To
fully understand the role of international law and its relevance to world
peace, it is best that its origin and sources are outlined. International law has
several sources, some of which include; Treaties, International Customary Law,
General Principles of Law, Judicial Decisions and the Decisions of International
Organisations. Some of the sources of international law contribute to its relevance
in the conservation of peace and order today as they involve, agreements,
practices and precedents between countries and by regional and sub-regional
organisations.

 

Treaties

A
treaty is an agreement generating binding obligations between subjects of
international law.2
Treaty compliance does not arise out of the threat of military action or
sanctions but from a nation’s desire to develop a reputation for keeping
cooperative bargains. Obeying treaties will identify a nation as a good
partner, making future agreements more likely. Accordingly, the adherence to agreed
upon obligations by the subject countries ensures global peace and order. Consequently,
the absence of which can result in even more global disorder and conflicts.3

 

General Principles of Law

Under
the statute of the International Court of Justice, this source refers to the
general values of law recognised by civilised nations. The United Nations elaborates
on these principles and maintains that they are “legal beliefs and practices
that are common to all developed legal system. “4 They
are theoretically similar to treaties and customary laws but in practice, they
are used mostly to close gaps left by treaties and customary laws.5
General Principles of Law are also useful in the maintenance of peace and
order. They aid in the determination of the pattern of International Law and
thus act as the underlying values and practices of International Law. In light
of this, these underlying values and practices in turn alter the way peace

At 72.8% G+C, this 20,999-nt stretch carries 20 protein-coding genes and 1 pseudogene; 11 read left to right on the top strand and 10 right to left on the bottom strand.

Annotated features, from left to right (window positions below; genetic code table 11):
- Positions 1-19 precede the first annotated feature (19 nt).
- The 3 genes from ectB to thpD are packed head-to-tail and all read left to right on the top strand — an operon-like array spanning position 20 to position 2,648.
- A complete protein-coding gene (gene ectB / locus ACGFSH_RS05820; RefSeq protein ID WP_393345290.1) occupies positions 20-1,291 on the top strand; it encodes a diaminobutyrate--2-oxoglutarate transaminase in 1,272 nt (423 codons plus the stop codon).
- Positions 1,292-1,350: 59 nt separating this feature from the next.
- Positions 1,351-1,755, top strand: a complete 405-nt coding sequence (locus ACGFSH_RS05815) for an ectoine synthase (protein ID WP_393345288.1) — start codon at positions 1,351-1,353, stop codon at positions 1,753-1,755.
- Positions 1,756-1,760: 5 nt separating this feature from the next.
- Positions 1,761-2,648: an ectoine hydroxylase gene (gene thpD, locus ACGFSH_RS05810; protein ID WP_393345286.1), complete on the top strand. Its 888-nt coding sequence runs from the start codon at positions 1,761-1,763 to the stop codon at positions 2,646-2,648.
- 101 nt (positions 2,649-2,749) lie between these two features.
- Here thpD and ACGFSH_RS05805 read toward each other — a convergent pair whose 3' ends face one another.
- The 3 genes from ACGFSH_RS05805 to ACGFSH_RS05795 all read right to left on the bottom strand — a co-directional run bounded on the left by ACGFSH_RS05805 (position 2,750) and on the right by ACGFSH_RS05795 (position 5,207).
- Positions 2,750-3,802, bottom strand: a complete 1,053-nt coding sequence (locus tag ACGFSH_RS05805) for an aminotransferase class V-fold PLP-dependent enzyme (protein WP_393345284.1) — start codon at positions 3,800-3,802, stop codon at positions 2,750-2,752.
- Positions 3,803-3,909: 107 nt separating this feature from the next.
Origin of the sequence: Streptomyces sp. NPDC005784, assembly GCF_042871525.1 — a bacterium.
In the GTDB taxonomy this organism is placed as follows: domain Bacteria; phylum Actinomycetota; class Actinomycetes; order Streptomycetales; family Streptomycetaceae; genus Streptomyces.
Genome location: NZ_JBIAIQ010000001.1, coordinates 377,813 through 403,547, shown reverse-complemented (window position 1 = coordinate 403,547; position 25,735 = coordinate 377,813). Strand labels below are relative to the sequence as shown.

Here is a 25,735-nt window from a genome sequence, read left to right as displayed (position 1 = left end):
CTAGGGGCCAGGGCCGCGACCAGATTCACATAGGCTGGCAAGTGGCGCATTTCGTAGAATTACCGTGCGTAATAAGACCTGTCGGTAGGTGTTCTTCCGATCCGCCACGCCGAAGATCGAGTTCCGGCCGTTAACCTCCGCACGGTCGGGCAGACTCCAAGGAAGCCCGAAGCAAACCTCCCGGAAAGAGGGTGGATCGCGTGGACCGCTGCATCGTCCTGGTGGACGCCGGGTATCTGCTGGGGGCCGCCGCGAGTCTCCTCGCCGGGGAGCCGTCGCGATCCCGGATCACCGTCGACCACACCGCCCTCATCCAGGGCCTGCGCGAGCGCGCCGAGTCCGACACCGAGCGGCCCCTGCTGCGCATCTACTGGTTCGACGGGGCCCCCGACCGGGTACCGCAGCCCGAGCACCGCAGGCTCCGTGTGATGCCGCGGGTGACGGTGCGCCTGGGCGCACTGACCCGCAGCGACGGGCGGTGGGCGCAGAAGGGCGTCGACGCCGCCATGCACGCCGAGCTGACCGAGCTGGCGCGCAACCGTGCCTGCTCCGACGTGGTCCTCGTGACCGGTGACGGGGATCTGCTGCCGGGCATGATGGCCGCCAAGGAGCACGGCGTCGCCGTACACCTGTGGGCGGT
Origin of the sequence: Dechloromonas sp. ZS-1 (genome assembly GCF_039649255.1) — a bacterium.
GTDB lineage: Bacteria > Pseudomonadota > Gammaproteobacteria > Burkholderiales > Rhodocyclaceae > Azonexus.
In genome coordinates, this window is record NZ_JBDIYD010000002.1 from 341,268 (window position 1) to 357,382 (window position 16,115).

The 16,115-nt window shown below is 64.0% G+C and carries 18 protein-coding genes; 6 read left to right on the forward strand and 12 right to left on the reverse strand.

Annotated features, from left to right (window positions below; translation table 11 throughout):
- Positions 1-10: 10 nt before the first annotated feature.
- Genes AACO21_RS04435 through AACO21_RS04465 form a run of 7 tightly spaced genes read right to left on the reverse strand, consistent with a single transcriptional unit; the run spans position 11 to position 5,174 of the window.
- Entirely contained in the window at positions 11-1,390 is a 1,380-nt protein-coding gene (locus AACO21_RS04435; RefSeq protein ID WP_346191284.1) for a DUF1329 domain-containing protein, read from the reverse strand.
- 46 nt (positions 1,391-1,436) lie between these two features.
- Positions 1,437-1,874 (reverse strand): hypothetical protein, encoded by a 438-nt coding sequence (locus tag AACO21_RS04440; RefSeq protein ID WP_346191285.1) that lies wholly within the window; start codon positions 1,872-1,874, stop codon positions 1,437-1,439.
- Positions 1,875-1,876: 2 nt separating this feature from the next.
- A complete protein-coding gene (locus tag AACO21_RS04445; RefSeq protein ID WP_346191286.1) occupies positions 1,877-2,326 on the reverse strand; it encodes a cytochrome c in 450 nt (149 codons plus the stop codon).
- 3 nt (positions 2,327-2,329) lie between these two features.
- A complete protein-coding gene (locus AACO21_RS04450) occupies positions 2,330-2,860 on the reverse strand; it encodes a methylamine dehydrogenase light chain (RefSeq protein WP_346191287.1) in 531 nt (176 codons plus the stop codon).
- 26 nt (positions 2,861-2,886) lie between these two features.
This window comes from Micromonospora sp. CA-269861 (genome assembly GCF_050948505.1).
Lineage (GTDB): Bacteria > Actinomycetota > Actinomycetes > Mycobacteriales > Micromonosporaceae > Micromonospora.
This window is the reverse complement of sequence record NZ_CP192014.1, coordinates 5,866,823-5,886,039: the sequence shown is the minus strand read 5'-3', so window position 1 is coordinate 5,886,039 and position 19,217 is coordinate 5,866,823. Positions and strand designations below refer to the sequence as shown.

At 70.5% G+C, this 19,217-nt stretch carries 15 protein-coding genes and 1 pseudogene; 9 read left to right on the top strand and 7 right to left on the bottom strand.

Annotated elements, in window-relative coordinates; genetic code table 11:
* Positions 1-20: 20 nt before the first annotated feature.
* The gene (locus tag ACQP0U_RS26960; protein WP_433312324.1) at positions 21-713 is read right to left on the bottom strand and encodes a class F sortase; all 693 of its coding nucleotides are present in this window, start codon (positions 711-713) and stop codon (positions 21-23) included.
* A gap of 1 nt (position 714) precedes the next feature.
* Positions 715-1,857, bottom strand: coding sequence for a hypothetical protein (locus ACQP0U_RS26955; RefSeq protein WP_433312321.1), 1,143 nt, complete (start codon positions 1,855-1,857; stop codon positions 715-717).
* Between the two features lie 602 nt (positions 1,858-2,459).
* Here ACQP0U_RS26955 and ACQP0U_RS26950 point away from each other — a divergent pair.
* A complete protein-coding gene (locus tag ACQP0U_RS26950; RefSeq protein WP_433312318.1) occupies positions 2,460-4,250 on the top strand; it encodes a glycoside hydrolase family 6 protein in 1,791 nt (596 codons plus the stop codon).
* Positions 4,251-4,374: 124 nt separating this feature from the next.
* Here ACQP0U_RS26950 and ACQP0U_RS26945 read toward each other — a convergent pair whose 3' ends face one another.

negotiations in times of conflict.

 

Decisions of International Organisations

 International organisations make rules that
guide the operation of its activities as well as guidelines for behaviour among
its members. This therefore shapes the nature of interaction that takes place
between and among members of such organisations. With the increasing
interdependence of states, many scholars like Keohane and Nye are of the view
that this set of rules, principles and guidelines operated by international
organisations have become the grand laws for relations among countries.6 It
is evident that these decisions made by the international organisations, such
as the European Union and the African Union, go a long way to shape the way its
member states relate with each other. This in turn ensures global peace and order.

1 Hans Kelsen, Peace
Through Law (1st edn, Chapel Hill 1944)

2
Oji Umozurike, Introduction
to International Law (2nd edn, Spectrum Law Publishing 1994)

3
Robert J Delahunty and John C Yoo, ‘Peace
through Law – The Failure of a Noble Experiment’ 2008 106(923) Michigan Law Review

4 Christoph Schreuer, ‘Sources of International Law: Scope and
Application’ n/a 28(N/a) The Emirates Center for Strategie Studies and Research

5 Clyde Eagleton,
“International Law and the Charter of the United Nations” (1945) 39 The
American Journal of International Law 751

6 Robert Keohane and Joseph Nye, Power and
Interdependence: World Politics in Transition (1st edn, Little, Brown
and Company 1977)